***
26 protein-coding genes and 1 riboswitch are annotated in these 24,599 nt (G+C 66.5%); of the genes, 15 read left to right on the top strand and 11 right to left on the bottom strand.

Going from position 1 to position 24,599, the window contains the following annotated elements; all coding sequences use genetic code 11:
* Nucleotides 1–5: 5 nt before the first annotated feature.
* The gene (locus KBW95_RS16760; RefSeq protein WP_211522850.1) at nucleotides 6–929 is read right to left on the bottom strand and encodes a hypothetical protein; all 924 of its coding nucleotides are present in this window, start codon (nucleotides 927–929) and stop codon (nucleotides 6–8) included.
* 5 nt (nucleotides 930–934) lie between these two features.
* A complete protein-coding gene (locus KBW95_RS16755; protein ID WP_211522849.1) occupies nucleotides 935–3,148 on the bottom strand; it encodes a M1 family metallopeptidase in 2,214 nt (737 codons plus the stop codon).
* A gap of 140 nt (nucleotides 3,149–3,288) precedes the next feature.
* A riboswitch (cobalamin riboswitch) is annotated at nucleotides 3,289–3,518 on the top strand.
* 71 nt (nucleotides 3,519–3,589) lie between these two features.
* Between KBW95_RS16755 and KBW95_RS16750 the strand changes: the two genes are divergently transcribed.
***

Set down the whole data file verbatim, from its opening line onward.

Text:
26 protein-coding genes and 1 riboswitch are annotated in these 24,599 nt (G+C 66.5%); of the genes, 15 read left to right on the top strand and 11 right to left on the bottom strand.

Going from position 1 to position 24,599, the window contains the following annotated elements; all coding sequences use genetic code 11:
* Nucleotides 1–5: 5 nt before the first annotated feature.
* The gene (locus KBW95_RS16760; RefSeq protein WP_211522850.1) at nucleotides 6–929 is read right to left on the bottom strand and encodes a hypothetical protein; all 924 of its coding nucleotides are present in this window, start codon (nucleotides 927–929) and stop codon (nucleotides 6–8) included.
* 5 nt (nucleotides 930–934) lie between these two features.
* A complete protein-coding gene (locus KBW95_RS16755; protein ID WP_211522849.1) occupies nucleotides 935–3,148 on the bottom strand; it encodes a M1 family metallopeptidase in 2,214 nt (737 codons plus the stop codon).
* A gap of 140 nt (nucleotides 3,149–3,288) precedes the next feature.
* A riboswitch (cobalamin riboswitch) is annotated at nucleotides 3,289–3,518 on the top strand.
* 71 nt (nucleotides 3,519–3,589) lie between these two features.
* Between KBW95_RS16755 and KBW95_RS16750 the strand changes: the two genes are divergently transcribed.